Dallas Cowboys Have No Choice but to Roll Dice on Matt Johnson, Kyle Wilber

Brad Gagnon NFL National ColumnistMarch 19, 2013

IRVING, TX - MAY 5:  Kyle Wilber #51 of the Dallas Cowboys works out during rookie minicamp on May 5, 2012 at the Valley Ranch Complex in Irving, Texas. (Photo by Layne Murdoch/Getty Images)
Layne Murdoch/Getty Images

It came straight from the horse's mouth at the NFL owners meetings in Phoenix on Monday. Or at least the horse's son's mouth. I'm referring to Dallas Cowboys executive vice president Stephen Jones and "it" was this: (h/t ESPN.com)

We think our two starters [at safety] probably are on our team. We may get some insurance there, just like we did with Ernie (Sims), and then of course we're going to draft. We've got some players to draft and college free agents to get, but we do think our two young guys could start for us.

The news there, aside from the fact that Jones admits they're going to draft, is that the Cowboys think 2012 fourth-round pick Matt Johnson is ready to and capable of replacing Gerald Sensabaugh in the starting lineup. 

"It" was also this: (h/t DallasCowboys.com)

I think it's time for Kyle Wilber to step up. There's a lot of things we liked about him last year, and we're hoping that he can step up and take that challenge.

Jones went on to state that Wilber currently has the edge to start alongside Sean Lee and Bruce Carter in the linebacking corps. Wilber was chosen 22 picks ahead of Johnson in the same round of the same draft.

Johnson, you might have heard, has never been on the field for a regular-season NFL game. Wilber was in for a grand total of 16 snaps in 2012. That means that the Cowboys are, for all intents and purposes, on the verge of throwing two rookies into the starting lineup in 2013.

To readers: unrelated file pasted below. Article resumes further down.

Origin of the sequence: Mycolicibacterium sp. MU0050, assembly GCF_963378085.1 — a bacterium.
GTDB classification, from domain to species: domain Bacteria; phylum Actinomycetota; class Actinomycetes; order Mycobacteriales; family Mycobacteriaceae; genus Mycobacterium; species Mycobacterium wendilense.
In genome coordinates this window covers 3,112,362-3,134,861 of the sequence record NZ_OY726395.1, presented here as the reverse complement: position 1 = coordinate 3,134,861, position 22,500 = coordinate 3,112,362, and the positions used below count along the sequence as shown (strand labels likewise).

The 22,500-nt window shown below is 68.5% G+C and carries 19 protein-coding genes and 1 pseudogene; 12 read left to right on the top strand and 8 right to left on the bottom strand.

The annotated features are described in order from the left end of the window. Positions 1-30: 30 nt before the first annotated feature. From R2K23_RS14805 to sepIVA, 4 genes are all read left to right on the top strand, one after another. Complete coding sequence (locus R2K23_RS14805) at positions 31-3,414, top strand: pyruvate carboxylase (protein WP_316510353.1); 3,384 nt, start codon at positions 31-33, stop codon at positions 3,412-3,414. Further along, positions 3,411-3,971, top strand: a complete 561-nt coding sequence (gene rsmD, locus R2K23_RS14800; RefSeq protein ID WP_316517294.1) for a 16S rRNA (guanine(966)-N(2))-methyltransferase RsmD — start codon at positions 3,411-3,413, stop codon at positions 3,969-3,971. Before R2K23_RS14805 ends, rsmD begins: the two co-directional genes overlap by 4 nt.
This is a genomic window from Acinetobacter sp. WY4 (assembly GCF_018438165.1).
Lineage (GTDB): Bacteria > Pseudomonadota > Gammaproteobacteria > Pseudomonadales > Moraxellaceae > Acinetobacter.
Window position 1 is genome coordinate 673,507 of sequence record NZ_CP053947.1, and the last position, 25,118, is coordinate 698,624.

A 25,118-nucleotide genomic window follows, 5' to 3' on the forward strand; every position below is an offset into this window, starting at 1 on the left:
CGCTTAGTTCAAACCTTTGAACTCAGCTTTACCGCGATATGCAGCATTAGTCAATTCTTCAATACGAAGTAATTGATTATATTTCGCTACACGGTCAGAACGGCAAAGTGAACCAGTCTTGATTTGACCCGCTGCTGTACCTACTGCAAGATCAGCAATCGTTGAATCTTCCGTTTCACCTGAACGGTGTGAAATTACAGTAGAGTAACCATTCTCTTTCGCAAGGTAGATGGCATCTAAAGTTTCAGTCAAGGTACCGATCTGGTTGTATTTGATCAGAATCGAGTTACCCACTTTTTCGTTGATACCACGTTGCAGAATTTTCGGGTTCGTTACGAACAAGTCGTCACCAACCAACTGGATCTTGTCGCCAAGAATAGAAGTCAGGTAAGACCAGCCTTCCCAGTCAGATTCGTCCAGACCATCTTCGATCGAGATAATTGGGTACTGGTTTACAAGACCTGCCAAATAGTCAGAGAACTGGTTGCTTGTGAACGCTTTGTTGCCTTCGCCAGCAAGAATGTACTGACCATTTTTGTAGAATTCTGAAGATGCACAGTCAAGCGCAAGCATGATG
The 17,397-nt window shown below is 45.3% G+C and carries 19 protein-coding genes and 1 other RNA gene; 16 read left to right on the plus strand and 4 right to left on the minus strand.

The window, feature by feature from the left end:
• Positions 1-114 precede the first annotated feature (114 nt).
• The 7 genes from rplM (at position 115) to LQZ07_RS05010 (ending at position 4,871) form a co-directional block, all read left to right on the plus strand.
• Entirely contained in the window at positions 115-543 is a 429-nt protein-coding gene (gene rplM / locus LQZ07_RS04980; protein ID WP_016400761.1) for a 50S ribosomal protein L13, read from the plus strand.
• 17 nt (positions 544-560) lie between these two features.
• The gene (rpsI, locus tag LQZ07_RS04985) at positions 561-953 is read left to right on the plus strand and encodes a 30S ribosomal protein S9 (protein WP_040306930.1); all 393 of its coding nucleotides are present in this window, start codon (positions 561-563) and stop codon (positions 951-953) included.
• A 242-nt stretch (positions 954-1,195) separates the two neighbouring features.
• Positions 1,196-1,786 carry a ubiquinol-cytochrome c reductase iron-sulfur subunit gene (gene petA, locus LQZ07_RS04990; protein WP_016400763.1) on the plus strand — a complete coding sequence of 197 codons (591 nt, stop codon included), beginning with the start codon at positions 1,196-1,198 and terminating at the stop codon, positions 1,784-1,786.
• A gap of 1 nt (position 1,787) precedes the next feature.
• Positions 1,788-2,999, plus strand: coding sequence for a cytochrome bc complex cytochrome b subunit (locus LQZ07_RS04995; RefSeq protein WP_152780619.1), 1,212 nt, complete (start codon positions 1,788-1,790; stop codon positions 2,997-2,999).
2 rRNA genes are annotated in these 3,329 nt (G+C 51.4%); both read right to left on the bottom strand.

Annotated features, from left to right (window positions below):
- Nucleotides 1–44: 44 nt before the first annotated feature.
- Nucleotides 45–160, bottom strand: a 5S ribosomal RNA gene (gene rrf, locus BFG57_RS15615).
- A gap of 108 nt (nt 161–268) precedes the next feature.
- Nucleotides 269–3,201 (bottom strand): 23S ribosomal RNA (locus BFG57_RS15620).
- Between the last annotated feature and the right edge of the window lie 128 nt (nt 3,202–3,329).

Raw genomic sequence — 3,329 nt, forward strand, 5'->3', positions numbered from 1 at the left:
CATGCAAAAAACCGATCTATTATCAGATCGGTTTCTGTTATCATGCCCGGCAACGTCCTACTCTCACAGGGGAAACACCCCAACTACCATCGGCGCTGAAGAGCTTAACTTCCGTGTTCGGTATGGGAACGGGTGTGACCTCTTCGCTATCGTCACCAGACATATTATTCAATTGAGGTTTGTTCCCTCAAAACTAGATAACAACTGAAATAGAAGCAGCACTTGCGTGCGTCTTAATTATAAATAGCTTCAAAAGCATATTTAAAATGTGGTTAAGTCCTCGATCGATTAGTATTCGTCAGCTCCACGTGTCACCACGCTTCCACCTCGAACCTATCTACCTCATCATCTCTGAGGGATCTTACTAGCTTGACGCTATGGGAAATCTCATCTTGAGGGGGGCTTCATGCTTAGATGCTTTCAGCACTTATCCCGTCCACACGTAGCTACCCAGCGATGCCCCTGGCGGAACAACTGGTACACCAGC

Danny McCray had a miserable season and is now a restricted free agent. Beyond Barry Church and him, there are no safeties with NFL experience on the roster. That isn't likely to change between now and training camp because the Cowboys can't afford to do anything on the open market. 

It's a bit of a different situation in terms of that Sam linebacker spot that Wilber currently has the edge at. They re-signed veteran Ernie Sims on Monday, but Sims was rated by Pro Football Focus as the worst defensive player on the team last year. Another candidate is 2011 undrafted free agent Alex Albright, who has just 230 career snaps under his belt but has shown glimpses. 

The whole thing is a little bit scary. Johnson's health has been an issue from the get-go, and it's why he missed his entire rookie year. A lot of people thought Dallas got a steal when it drafted him at the end of the fourth round last April, but there's no evidence that he's ready to start for a contender or that he can stay healthy anyway.

At least they have options with Wilber, Albright and Sims, but all three represent small gambles, too. Ordinarily, these would be obvious spots to address in free agency but a $5 million cap sanction and huge cap numbers for Tony Romo and Anthony Spencer have made it impossible for the Joneses to break from a proverbial straitjacket.

David Moore of the Dallas Morning News did report Monday that the 'Boys would like to sign at least a single free agent before draft season moves into full swing in April, but clearly management isn't getting its hopes up. 

Really, though, this is how things should be. You have to be able to build through the draft in order to become a contender in this league. If the Cowboys were wrong about both Johnson and Wilber in the fourth round last year, then they deserve to take a hit when one or both fail to deliver in 2013. 

They picked up Lee and Carter with second-round picks in 2010 and 2011. DeMarcus Ware and Anthony Spencer were first-round picks in the preceding decade. Jay Ratliff was a seventh-rounder and Jason Hatcher was a third-rounder. Consider Morris Claiborne, too, and you realize that this very talented D has been built almost entirely through the draft. 

That's why rolling the dice on your own mid-round picks is the way to go here, financial pinch or otherwise.